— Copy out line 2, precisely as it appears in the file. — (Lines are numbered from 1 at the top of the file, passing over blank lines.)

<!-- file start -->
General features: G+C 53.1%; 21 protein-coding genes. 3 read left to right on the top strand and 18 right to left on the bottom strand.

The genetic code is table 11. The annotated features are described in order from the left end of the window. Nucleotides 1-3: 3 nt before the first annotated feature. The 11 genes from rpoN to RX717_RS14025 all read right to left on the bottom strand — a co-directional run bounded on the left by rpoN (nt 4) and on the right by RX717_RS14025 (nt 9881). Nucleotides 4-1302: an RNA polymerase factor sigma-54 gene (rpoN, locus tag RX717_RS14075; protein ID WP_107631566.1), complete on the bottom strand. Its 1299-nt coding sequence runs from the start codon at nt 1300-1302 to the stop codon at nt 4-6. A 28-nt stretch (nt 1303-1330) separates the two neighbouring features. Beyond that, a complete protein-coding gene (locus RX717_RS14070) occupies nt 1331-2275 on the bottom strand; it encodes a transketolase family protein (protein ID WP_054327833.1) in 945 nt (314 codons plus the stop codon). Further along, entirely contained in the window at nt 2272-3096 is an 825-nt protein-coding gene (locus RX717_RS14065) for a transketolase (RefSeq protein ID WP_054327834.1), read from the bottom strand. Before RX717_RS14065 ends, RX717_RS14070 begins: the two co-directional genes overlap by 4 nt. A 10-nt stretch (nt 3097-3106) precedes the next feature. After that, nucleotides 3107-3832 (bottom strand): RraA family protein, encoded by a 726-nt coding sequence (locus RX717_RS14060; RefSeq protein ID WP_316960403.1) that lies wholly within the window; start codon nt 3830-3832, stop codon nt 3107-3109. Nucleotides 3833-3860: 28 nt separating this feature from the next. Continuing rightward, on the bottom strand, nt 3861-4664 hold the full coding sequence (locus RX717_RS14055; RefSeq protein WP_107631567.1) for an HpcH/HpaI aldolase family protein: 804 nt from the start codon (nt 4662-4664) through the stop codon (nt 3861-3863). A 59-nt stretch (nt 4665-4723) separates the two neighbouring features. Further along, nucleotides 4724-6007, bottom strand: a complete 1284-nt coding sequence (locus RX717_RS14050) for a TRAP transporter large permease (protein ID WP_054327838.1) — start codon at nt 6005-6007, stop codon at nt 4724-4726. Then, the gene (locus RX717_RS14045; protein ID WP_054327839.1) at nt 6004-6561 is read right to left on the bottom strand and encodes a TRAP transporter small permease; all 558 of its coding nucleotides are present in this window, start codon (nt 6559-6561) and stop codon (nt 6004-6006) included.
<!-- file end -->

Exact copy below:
The genetic code is table 11. The annotated features are described in order from the left end of the window. Nucleotides 1-3: 3 nt before the first annotated feature. The 11 genes from rpoN to RX717_RS14025 all read right to left on the bottom strand — a co-directional run bounded on the left by rpoN (nt 4) and on the right by RX717_RS14025 (nt 9881). Nucleotides 4-1302: an RNA polymerase factor sigma-54 gene (rpoN, locus tag RX717_RS14075; protein ID WP_107631566.1), complete on the bottom strand. Its 1299-nt coding sequence runs from the start codon at nt 1300-1302 to the stop codon at nt 4-6. A 28-nt stretch (nt 1303-1330) separates the two neighbouring features. Beyond that, a complete protein-coding gene (locus RX717_RS14070) occupies nt 1331-2275 on the bottom strand; it encodes a transketolase family protein (protein ID WP_054327833.1) in 945 nt (314 codons plus the stop codon). Further along, entirely contained in the window at nt 2272-3096 is an 825-nt protein-coding gene (locus RX717_RS14065) for a transketolase (RefSeq protein ID WP_054327834.1), read from the bottom strand. Before RX717_RS14065 ends, RX717_RS14070 begins: the two co-directional genes overlap by 4 nt. A 10-nt stretch (nt 3097-3106) precedes the next feature. After that, nucleotides 3107-3832 (bottom strand): RraA family protein, encoded by a 726-nt coding sequence (locus RX717_RS14060; RefSeq protein ID WP_316960403.1) that lies wholly within the window; start codon nt 3830-3832, stop codon nt 3107-3109. Nucleotides 3833-3860: 28 nt separating this feature from the next. Continuing rightward, on the bottom strand, nt 3861-4664 hold the full coding sequence (locus RX717_RS14055; RefSeq protein WP_107631567.1) for an HpcH/HpaI aldolase family protein: 804 nt from the start codon (nt 4662-4664) through the stop codon (nt 3861-3863). A 59-nt stretch (nt 4665-4723) separates the two neighbouring features. Further along, nucleotides 4724-6007, bottom strand: a complete 1284-nt coding sequence (locus RX717_RS14050) for a TRAP transporter large permease (protein ID WP_054327838.1) — start codon at nt 6005-6007, stop codon at nt 4724-4726. Then, the gene (locus RX717_RS14045; protein ID WP_054327839.1) at nt 6004-6561 is read right to left on the bottom strand and encodes a TRAP transporter small permease; all 558 of its coding nucleotides are present in this window, start codon (nt 6559-6561) and stop codon (nt 6004-6006) included.